The CustomFlex Artificial Iris is contraindicated, or should not be used, in eyes with any of the following conditions: uncontrolled or severe chronic inflammation (uveitis), abnormally small eye size (microphthalmus), untreated retinal detachment, untreated chronic glaucoma, cataract caused by rubella virus, abnormal blood vessels on the iris (rubeosis), certain kinds of damaged blood vessels in the retina, and intraocular infections. It is also contraindicated for patients who are pregnant.

 

The CustomFlex Artificial Iris was approved through a premarket approval application (PMA), which is the most stringent type of device marketing application and generally required for high-risk devices. A PMA approval is primarily based on a determination by the FDA that the PMA contains sufficient valid scientific evidence that provides reasonable assurance that the device is safe and effective for its intended uses. CustomFlex Artificial Iris was granted Breakthrough Device designation, meaning the FDA provided intensive interaction and guidance to the company on efficient device development, to expedite evidence generation and the agency’s review of the device. To qualify for such designation, a device must provide for more effective treatment or diagnosis of a life-threatening or irreversibly debilitating disease or condition, and meet one of the following criteria: the device must represent a breakthrough technology; there must be no approved or cleared alternatives; the device must offer significant advantages over existing approved or cleared alternatives; or the availability of the device is in the best interest of patients.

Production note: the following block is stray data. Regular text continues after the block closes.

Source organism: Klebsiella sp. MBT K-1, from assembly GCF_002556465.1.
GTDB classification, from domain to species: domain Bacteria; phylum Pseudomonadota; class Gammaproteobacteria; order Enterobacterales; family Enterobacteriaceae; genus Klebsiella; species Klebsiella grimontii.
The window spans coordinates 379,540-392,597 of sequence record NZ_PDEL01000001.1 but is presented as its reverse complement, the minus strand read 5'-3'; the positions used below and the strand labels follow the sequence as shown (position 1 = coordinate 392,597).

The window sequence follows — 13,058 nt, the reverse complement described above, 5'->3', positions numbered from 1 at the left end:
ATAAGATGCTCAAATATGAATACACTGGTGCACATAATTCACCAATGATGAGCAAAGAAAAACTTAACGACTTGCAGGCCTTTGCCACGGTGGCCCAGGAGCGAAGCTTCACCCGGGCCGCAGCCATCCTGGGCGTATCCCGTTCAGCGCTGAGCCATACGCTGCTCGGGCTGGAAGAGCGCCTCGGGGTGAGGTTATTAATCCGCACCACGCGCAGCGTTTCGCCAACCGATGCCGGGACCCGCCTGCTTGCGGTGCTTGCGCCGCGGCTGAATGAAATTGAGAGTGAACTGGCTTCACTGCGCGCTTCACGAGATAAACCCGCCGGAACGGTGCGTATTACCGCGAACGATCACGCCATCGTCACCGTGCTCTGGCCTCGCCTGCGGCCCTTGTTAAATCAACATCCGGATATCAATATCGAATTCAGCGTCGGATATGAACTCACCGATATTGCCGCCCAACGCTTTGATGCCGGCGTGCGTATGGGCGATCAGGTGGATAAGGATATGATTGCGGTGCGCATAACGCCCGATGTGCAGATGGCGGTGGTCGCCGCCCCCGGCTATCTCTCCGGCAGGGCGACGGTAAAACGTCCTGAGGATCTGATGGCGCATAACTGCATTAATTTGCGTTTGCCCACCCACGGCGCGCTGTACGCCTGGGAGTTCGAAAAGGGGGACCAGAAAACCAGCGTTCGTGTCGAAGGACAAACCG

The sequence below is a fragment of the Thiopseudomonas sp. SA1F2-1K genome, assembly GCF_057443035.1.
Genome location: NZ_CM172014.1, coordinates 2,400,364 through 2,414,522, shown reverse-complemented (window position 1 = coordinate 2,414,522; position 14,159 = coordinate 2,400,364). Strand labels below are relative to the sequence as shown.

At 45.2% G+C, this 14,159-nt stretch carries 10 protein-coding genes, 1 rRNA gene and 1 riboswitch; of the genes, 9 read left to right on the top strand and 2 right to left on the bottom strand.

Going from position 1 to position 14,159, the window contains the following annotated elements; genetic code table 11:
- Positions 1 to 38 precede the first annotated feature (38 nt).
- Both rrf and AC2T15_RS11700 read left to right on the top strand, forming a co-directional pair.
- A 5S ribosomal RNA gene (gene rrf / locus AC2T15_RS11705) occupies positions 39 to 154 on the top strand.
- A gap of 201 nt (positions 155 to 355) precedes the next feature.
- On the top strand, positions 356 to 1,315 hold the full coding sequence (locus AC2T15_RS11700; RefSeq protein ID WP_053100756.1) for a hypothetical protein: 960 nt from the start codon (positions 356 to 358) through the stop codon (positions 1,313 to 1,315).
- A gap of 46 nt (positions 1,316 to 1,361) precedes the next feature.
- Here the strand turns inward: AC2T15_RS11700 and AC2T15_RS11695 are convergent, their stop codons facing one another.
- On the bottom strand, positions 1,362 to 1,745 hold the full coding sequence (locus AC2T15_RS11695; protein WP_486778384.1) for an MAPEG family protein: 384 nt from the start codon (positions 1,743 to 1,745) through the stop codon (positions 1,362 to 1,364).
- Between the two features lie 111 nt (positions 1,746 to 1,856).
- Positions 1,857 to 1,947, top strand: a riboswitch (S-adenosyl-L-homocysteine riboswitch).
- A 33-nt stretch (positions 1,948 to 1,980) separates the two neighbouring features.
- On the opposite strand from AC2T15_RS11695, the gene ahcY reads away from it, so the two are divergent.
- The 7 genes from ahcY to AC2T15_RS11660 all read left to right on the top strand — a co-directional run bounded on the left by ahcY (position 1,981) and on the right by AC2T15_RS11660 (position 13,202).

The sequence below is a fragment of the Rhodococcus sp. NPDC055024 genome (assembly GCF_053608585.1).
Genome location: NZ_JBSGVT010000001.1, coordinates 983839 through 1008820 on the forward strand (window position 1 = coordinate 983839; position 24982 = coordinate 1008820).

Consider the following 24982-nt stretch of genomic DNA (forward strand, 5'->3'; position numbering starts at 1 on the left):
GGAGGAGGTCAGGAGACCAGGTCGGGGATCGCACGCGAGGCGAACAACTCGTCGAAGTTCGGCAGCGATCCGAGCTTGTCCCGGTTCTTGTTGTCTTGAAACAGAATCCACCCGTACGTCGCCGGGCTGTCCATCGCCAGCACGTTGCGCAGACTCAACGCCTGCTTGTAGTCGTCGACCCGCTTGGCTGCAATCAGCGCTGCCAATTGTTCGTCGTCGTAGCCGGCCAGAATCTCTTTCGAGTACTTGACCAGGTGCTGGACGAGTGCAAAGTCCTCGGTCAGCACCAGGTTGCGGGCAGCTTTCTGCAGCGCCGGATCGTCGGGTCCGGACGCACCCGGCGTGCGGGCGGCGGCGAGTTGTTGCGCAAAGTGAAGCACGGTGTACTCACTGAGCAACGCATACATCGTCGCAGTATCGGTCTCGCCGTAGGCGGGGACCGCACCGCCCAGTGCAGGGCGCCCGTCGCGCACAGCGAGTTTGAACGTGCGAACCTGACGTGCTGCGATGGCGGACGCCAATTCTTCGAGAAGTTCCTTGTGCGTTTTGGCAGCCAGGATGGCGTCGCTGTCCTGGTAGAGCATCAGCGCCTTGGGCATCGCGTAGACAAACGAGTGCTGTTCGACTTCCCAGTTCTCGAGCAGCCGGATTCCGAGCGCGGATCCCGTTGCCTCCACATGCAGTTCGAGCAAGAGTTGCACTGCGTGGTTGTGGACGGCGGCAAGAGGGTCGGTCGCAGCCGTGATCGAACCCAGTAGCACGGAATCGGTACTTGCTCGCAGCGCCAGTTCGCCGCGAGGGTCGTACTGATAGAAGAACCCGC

The FDA granted approval of the CustomFlex Artificial Iris to Clinical Research Consultants, Inc.

 

FDA Approves a New Treatment for PKU

 

Phenylketonuria (PKU) is rare and serious genetic disease that affects about 1 in 10,000 to 15,000 people in the United States. Patients with PKU are born with an inability to break down phenylalanine (Phe), an amino acid present in protein-containing foods and high-intensity sweeteners used in a variety of foods and beverages. If untreated, PKU can cause chronic intellectual, neurodevelopmental and psychiatric disabilities. Lifelong restriction of phenylalanine intake through the diet is needed to prevent buildup of Phe in the body, which can cause long-term damage to the central nervous system.